A congregation in Missouri has filed a lawsuit against county officials over restrictions on in-person worship services that they believe violates their First Amendment rights.
Church of the Word of Fenton filed suit against St. Louis County over a local order that limits in-person worship services to 25% capacity while secular businesses are allowed 100% capacity.
Church of the Word Pastor Matthew Sheffer told news station Fox 2 Now that he believed the county order unfairly hindered his congregation.
“When you do media you can’t have face-to-face interactions. This is important. We’re hindered. We’re evangelists. We can’t even invite people to church,” Sheffer said.
The church is being represented by attorneys David Gregory and Henry Elster, who expect a court to take up the lawsuit no later than next week.
“I would say, while we understand there are emergency circumstances, and elected leaders need to make decisions, there are certain lines in the sand they can’t cross in some of the rights protected by the First Amendment are essential,” Elster told Fox 2.
In a statement posted on their Facebook page Wednesday, Church of the Word asked for prayers from their supporters as they underwent the litigation.
“We are actively engaging with the civil realm to make sure that the establishment of religious liberty and freedom of speech isn’t lost in these days [of] government expansion and fear,” they said.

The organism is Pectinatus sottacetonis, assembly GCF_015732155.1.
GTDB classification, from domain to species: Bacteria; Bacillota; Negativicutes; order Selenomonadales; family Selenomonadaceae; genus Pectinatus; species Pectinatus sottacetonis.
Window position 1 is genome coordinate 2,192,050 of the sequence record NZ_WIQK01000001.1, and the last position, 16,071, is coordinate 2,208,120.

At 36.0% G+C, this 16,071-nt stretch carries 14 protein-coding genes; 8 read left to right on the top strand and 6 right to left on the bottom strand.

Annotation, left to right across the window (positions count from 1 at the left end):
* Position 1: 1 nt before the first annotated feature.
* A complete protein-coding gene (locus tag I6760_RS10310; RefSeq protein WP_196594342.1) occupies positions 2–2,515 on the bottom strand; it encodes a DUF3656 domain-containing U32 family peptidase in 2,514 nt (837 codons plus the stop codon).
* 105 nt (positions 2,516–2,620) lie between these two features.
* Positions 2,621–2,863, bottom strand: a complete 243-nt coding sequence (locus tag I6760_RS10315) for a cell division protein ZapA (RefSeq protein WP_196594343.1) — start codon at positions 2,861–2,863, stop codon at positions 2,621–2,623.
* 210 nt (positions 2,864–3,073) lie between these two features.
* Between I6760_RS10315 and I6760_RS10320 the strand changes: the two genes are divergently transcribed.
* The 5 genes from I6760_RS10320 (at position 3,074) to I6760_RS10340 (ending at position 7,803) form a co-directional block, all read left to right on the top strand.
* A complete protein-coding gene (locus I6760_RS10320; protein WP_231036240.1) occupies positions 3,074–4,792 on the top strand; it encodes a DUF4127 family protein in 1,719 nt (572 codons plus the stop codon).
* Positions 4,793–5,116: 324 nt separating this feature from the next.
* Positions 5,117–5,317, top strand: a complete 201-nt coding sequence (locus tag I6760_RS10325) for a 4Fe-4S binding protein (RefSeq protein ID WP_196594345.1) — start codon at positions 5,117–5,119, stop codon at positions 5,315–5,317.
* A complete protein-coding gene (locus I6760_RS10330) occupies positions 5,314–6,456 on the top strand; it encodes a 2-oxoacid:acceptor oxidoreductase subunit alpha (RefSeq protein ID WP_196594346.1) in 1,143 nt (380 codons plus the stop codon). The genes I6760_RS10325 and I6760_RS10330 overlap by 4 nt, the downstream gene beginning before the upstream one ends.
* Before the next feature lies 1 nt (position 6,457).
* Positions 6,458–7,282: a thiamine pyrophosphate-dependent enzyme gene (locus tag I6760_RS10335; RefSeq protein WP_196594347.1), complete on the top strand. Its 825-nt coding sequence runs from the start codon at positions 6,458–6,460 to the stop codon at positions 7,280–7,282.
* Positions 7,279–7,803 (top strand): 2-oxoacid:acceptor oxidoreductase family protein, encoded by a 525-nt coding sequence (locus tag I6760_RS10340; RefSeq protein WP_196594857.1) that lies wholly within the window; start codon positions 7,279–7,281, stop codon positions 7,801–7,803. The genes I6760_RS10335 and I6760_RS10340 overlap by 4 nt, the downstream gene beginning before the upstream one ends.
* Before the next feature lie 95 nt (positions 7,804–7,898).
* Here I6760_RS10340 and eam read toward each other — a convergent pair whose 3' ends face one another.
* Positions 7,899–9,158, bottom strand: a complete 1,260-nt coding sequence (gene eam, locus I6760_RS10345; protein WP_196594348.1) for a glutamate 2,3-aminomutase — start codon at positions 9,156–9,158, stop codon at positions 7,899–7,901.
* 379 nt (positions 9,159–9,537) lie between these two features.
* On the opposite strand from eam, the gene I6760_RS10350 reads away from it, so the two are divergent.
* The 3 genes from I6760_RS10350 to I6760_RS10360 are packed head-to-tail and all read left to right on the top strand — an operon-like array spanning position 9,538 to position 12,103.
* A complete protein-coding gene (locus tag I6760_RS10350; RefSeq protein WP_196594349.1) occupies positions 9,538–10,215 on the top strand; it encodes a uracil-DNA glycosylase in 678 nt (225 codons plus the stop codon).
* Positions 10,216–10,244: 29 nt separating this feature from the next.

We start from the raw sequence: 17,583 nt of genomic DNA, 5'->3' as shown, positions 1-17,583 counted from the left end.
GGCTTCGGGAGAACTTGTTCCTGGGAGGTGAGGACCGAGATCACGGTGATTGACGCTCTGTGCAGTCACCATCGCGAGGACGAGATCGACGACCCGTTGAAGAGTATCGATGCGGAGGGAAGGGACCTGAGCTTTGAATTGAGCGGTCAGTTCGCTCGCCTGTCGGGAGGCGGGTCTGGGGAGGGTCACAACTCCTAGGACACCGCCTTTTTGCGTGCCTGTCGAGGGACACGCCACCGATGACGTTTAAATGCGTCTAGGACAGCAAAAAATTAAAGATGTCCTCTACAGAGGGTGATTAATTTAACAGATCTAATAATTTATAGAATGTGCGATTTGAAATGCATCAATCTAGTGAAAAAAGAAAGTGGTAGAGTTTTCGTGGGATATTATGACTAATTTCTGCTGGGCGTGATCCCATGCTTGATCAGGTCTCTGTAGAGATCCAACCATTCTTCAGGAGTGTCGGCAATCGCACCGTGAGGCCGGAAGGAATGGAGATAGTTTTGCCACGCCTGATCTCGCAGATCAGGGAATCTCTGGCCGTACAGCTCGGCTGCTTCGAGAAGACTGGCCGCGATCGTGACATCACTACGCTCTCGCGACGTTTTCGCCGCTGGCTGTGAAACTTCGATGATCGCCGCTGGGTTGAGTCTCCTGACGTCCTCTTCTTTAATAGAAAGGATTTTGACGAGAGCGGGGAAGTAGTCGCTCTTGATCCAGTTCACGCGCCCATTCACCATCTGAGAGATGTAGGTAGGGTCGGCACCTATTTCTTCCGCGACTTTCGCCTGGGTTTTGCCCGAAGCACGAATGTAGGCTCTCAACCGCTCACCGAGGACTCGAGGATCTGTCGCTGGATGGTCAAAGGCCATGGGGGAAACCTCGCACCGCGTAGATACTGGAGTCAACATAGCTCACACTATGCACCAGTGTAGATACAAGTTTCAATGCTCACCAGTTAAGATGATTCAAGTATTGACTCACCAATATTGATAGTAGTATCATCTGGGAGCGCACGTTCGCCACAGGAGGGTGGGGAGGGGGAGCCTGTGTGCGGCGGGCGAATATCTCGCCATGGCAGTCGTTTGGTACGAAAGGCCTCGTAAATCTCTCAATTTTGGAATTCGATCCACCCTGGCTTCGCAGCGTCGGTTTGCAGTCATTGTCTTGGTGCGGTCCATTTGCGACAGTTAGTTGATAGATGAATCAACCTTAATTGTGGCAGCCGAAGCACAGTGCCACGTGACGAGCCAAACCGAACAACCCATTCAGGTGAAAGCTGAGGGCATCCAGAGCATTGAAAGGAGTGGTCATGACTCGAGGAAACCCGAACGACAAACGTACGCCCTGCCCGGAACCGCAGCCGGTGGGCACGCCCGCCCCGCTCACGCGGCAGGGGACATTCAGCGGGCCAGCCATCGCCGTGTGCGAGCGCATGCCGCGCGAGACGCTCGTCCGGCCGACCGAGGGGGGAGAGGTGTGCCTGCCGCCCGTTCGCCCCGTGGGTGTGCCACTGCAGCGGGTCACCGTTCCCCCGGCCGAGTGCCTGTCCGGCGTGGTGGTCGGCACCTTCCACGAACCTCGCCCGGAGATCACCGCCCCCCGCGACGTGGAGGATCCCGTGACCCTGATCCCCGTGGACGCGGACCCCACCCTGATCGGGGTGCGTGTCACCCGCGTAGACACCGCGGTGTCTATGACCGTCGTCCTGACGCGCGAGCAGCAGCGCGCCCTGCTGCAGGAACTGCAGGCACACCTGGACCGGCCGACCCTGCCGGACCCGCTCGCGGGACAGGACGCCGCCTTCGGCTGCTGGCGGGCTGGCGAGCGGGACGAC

In response to the spread of the coronavirus, the vast majority of churches across the United States opted to close their doors and move their services online.
As many states are reopening, some houses of worship have taken issue with local and state orders that place greater limits on them than secular entities such as malls and grocery stores.
For example, earlier this month two churches, a pastor, and a conservative Christian group sued North Carolina over its restrictions on indoor in-person worship services as it lifted lockdown orders on other industries and businesses.
Last Saturday, Judge James C. Dever III ruled in favor of the Christian groups, granting them a temporary order that prevented the state from enforcing the rule.
“The record, at this admittedly early stage of the case, reveals that the Governor appears to trust citizens to perform non-religious activities indoors (such as shopping or working or selling merchandise) but does not trust them to do the same when they worship together indoors,” Dever said.